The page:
As might be expected from such a work there are chapters on the cruelty that was the hallmark of the conflict; the relationship between the guerrillas and the British; and an assessment of the overall impact of the Guerrillas on the course of the war. Finally, there is a brief chapter looking at the end of the Guerrillas and the effect they had on the turbulent post war years.

While all of this is of interest to me as background reading the most useful parts of the book, from my point of view, were the sections on weapons, clothing and tactics; and the pictures: the book is replete with numerous black and white illustrations as well as the colour plates by veteran Osprey artist, Richard Hook.

The illustrations were useful as source material for the actual painting. The section on weapons and tactics were of more use as I started thinking about how I was going to base my figures (when I eventually get them finished) as well as gaving me some ideas about possible solo scenarios.

I must confess to being a sucker for Osprey books and they are usually my first port of call whenever I start a new area of interest. If I have one minor criticism of the book, and this has been noted by other reviewers,  it is that it doesn't deal in much detail with the French attempts to counter the guerrillas. There are tantalizing references to interesting French contraguerrilla units, but little detail. Nevertheless, overall an excellent reference book.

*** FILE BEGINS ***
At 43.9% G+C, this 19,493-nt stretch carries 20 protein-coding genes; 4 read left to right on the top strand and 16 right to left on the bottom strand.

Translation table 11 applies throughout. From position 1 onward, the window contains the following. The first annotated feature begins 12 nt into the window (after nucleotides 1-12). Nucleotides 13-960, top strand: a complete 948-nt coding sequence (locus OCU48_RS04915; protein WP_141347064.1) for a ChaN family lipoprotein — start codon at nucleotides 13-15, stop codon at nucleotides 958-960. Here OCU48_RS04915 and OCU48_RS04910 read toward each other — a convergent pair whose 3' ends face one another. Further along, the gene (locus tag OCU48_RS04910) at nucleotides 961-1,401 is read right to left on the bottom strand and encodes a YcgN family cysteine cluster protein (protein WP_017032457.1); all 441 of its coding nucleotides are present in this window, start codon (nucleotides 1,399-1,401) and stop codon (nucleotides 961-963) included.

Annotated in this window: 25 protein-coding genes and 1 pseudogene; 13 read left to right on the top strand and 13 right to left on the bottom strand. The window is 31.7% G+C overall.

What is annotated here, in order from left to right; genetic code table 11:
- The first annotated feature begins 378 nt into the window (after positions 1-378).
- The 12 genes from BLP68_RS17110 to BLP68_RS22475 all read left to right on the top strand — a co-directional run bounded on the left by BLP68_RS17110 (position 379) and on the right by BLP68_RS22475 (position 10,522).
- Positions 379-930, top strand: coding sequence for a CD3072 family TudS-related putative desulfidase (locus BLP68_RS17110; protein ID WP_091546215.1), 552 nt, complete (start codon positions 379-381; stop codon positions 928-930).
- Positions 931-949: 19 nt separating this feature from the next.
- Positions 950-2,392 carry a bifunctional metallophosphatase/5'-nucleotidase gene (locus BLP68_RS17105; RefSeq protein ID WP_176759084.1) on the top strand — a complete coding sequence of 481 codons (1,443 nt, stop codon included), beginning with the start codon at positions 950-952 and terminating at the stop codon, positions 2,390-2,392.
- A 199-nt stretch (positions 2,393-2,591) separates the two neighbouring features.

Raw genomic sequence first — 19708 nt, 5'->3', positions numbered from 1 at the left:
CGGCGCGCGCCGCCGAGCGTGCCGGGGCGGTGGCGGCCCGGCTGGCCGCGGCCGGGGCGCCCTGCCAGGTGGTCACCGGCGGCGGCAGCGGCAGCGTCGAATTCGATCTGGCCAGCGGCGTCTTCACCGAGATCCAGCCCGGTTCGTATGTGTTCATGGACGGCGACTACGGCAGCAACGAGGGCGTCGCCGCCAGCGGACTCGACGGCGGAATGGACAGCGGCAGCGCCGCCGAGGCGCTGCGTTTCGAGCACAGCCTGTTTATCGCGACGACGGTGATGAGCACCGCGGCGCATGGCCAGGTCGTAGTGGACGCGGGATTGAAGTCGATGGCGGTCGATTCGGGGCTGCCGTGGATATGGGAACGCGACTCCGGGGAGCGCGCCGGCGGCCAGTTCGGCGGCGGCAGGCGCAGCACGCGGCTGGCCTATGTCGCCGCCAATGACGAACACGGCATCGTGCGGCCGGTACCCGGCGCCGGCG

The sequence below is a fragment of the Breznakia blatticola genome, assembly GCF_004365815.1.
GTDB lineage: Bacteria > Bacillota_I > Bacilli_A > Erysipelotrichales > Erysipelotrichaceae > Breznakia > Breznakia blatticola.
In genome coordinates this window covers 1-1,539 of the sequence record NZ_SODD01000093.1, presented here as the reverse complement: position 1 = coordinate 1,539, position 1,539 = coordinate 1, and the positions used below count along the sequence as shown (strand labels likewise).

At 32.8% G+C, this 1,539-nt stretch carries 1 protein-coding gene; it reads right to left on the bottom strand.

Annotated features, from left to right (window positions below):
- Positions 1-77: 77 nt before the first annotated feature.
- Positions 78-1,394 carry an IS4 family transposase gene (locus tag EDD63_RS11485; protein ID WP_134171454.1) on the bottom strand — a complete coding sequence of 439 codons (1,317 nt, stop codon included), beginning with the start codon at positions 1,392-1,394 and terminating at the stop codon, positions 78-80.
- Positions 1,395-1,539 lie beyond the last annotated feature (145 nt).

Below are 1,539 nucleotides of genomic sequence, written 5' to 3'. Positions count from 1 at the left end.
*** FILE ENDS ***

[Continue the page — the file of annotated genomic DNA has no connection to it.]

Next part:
Tuesday, 17 January 2012

The Best Laid Plans

Over the summer I had a dig through the mound of 15mm metal figures that are hidden away in the wardrobe and discovered a number of packets of  Spanish guerrillas from various manufacturers including Falcon, Minifigs and Essex. I only vaguely remember buying them but there was enough for a couple of 'regiments' of about twenty figures each using the ratio of one figure equals twenty men.

I have to confess, I love doing the research for my chosen periods, but I am not a huge fan of painting. Part of the problem is, I think, that I take on too many at a time. So, for example, I tried to paint three batallions of Brunswick light infantry in one go. After all how difficult can it be? They all wear black!

I would start and then other things would come up, such as making a living, so they would go back in the cupboard for a while. Eventually I have completed the Brunswick forces present during the Waterloo campaign but it has taken me years! I needed to think of another way of doing it.

So, having dug out all these packets, I decided that rather than trying to paint them all at once I would only paint eight at a time. Only when I had finished those eight would I paint any more. I made great progress and quickly finished the first eight. Another eight were soon to follow. By the end of the summer I had painted twenty four figures and only had a few more to do.

In my enthusiasm at the speed of my painting I thought I would embark on a new project. I have long enjoyed reading Bernard Cornwell's "Sharpe" Seriesand in particular the prequels set in India, and I have always had a secret yearning for an Indian and HEIC army. Inspired by the wonderful pictures on the Golconda Rising blog, I decided I would purchase a 'few' sample figures.

The end of summer came and I now have a number of part painted Spanish guerrillas sitting forlornly in the the cupboard along with a mixture of unpainted Arabs, Indians Irregulars and Sepoys.

Oh well, the best laid plans and all that!